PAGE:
Change in Draft Strategy Signals Transition for Ryan Pace’s Chicago Bears

| April 30th, 2018

An NFL franchise does not begin the process of rebuilding until they find their quarterback. They can change coaches and front office personnel. They can turn over their roster; get younger, quicker, more athletic. But until they find the man who will play the most important position in all of sports, they can’t pretend what they are building is a team capable of contending consistently, year in, year out.

Ryan Pace has his quarterback. And he treated the 2018 NFL Draft differently because of it. No longer was the young GM looking for freakish athleticism and under-performing college guys with upside. No longer was he willing to bypass win-now needs for the myth of “best player available”. All but one of the seven players selected by Pace and his staff over three days in Dallas fit a clear and distinct need for this franchise now, today, for the 2018 campaign.

Roquan Smith, James Daniels and Anthony Miller will be in starting roles against the Green Bay Packers on Sunday night, September 9th. If they’re not, it’s a problem.

The Bears needed a rotational defensive end, edge rusher and more receiving help. They drafted Bilal Nichols, Kylie Fitts and Javon Wims respectively. None of these three are guaranteed contributors – nobody on day three is – but that doesn’t mean the Bears didn’t draft them to be. There are no developmental prospects in this group. These guys are going to be asked to play the positions they played well in college at the next level.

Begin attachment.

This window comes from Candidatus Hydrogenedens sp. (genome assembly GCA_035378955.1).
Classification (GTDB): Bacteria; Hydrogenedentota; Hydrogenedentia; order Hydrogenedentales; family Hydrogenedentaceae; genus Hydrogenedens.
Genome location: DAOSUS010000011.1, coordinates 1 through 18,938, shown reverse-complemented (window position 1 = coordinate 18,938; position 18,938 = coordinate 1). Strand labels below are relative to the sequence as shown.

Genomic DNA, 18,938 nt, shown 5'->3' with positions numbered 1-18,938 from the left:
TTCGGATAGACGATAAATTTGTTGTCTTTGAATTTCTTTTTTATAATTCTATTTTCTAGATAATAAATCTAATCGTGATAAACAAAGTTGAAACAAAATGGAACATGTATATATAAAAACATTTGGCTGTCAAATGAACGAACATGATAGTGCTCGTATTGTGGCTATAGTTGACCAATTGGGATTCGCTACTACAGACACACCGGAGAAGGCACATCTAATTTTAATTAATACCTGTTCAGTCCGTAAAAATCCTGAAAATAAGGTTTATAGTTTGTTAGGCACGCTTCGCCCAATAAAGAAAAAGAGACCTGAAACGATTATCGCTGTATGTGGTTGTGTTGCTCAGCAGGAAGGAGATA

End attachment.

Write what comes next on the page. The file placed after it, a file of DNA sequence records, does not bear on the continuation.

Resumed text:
The outlier of the class is Joel Iyegbuniwe – an inside linebacker who will have a difficult time getting on the field this coming season, outside of special teams. But if the correlating move involves Nick Kwiatkoski moving out to the edge – a position of need – then it fits comfortably into this new draft narrative for Pace.

This is a win-now class for a win-now organization. No, it doesn’t mean the Bears should be expected to compete for a championship in 2018. There are too many moving parts, too many new pieces. But it does mean they should be expected to compete. Week-in and week-out. And not only compete but win. If the Bears are not playing meaningful games in the month of December, the late Wellington Mara’s definition of a successful year, this season will be an unmitigated failure.

But this isn’t news to Ryan Pace. He knows the pressure is now on his regime to win games. And he drafted like it. The English poet John Dryden once said, “Beware the fury of a patient man.” Bears fans have been patient with the Pace regime to this point. If the wins don’t come now, the fury surely will.

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